Jacques also reported on the Tate and Lyle peregrines (detailed in his March presentation). Unfortunately, the pair did not return to their previous nesting site at the plant. It is still possible that they are nesting somewhere else at the plant and haven’t been discovered yet. On a positive note, there is a nesting pair of peregrine falcons at the ADM plant nearby. A nest box is being used and the birds have hatched four chicks.

Jacques is making arrangements to place a peregrine nest cam nest year. He also hopes to place a camera at a bald eagle nest near Decatur; this would be the first Bald eagle nest cam in Illinois.

As always, Jacques Nuzzo and Jane Seitz gave a most interesting presentation to our organization.
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2 weeks ago

Springfield Audubon Society

Don't forget about our next program to be be held on Thursday, May 17th, at 6 pm. Jacques and Jane will be here from the Illinois Raptor Center (IRC) and will up-date us on the Decatur Red-tailed hawks, Leia and Han. They will have a live bird for us to see close-up as well.

Our program will begin at 6 p.m. at the Adams Wildlife Sanctuary. There will be a request for a $5 donation in support of the Raptor Center.

These programs are really, really interesting and the public is encouraged to attend.
... See MoreSee Less

Dont forget about our next program to be be held on Thursday, May 17th, at 6 pm. Jacques and Jane will be here from the Illinois Raptor Center (IRC) and will up-date us on the Decatur Red-tailed hawks, Leia and Han.  They will have a live bird for us to see close-up as well.

 Our program will begin at 6 p.m. at the Adams Wildlife Sanctuary. There will be a request for a $5 donation in support of the Raptor Center. 

These programs are really, really interesting and the public is encouraged to attend.Image attachmentImage attachment

3 weeks ago

Springfield Audubon Society

Our next program will be held on Thursday, May 17th, at 6 pm. Jacques and Jane will be here from the Illinois Raptor Center (IRC) and will up-date us on the Decatur Red-tailed hawks, Leia and Han.
The IRC has presented hundreds of programs to thousands of people over the years. Many consider the IRC the expert in conservation and environmental education presentations. Many permanently injured birds of prey live full time at the IRC. These birds serve the community as Wildlife Educational Ambassadors.
Jacques Nuzzo, Jane Seitz and these beautiful ambassadors travel across Illinois with lively, entertaining conservation and environmental programs. IRC also travels with bioartifacts (feathers, wings, skulls, feet, eggs, etc.) and real life stories to encourage youth (and adults) to get outside and enjoy nature.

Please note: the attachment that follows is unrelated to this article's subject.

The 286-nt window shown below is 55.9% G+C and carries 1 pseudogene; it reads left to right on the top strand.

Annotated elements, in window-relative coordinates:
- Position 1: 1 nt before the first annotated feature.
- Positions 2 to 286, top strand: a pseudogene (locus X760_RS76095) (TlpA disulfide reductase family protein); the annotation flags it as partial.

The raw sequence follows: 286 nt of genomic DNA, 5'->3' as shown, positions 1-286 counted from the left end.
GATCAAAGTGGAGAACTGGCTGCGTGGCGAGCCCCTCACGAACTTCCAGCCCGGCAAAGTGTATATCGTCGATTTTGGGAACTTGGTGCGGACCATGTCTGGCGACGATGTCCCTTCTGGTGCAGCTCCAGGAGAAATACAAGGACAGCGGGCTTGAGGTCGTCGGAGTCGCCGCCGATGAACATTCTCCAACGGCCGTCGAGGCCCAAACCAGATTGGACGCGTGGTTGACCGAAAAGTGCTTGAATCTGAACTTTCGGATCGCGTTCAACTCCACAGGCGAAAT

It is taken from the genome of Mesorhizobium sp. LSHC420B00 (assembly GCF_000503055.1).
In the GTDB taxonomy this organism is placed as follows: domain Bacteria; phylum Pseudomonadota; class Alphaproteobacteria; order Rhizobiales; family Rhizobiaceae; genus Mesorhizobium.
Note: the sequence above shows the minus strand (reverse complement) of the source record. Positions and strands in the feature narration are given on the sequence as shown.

Our program will begin at 6 p.m. at the Adams Wildlife Sanctuary. There will be a request for a $5 donation in support of the Raptor Center. These programs are really, really interesting and the public is encouraged to attend.
... See MoreSee Less

Our next program will be held on Thursday, May 17th, at 6 pm. Jacques and Jane will be here from the Illinois Raptor Center (IRC) and will up-date us on the Decatur Red-tailed hawks, Leia and Han. 
 The IRC has presented hundreds of programs to thousands of people over the years. Many consider the IRC the expert in conservation and environmental education presentations. Many permanently injured birds of prey live full time at the IRC. These birds serve the community as Wildlife Educational Ambassadors.
 Jacques Nuzzo, Jane Seitz and these beautiful ambassadors travel across Illinois with lively, entertaining conservation and environmental programs. IRC also travels with bioartifacts (feathers, wings, skulls, feet, eggs, etc.) and real life stories to encourage youth (and adults) to get outside and enjoy nature.
 Our program will begin at 6 p.m. at the Adams Wildlife Sanctuary. There will be a request for a $5 donation in support of the Raptor Center. These programs are really, really interesting and the public is encouraged to attend.Image attachmentImage attachment

3 weeks ago

Springfield Audubon Society

Our celebration of urban nature at the Adam's Wildlife Sanctuary on Saturday was great fun. If you've never been to our sanctuary, come by and take a stroll. Spring migration is on and there are lots of fun birds to be seen! ... See MoreSee Less

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UPCOMING EVENTS

 
 
May 17th – 3rd Thursday Program: Illinois Raptor Center Presents:
Red-tailed Hawks
Jacques & Jane will update us
on the Decatur Red-tailed Hawks, Leia and Han, and share other entertaining stories to inspire and encourage everyone to get outside and enjoy Nature!
~ This program is open to the public ~
6:00 pm ~ Admission $5.00
 
 
 

Prairie State Conservation Coalition (PSCC) is a non-profit organization created to assist conservation land trusts, land owners, and communities in their efforts to protect land and water resources in Illinois. This Hike App was created with the support of PSCC, the Donnelley Foundation, and the Grand Victoria Foundation to further enhance public awareness and foster community interactions with Illinois natural areas and open lands. With this App, land trust organizations in Illinois now have an outlet to provide interactive tours of their project sites. These tours are guided by GPS and conveniently available on your mobile devices. The Hike App leads you through an interpretive hike in a natural area of your choosing. Limited hikes are currently available; more hikes are coming soon. This app features the history of Adams Wildlife Sanctuary, as well as, detailed maps of the property.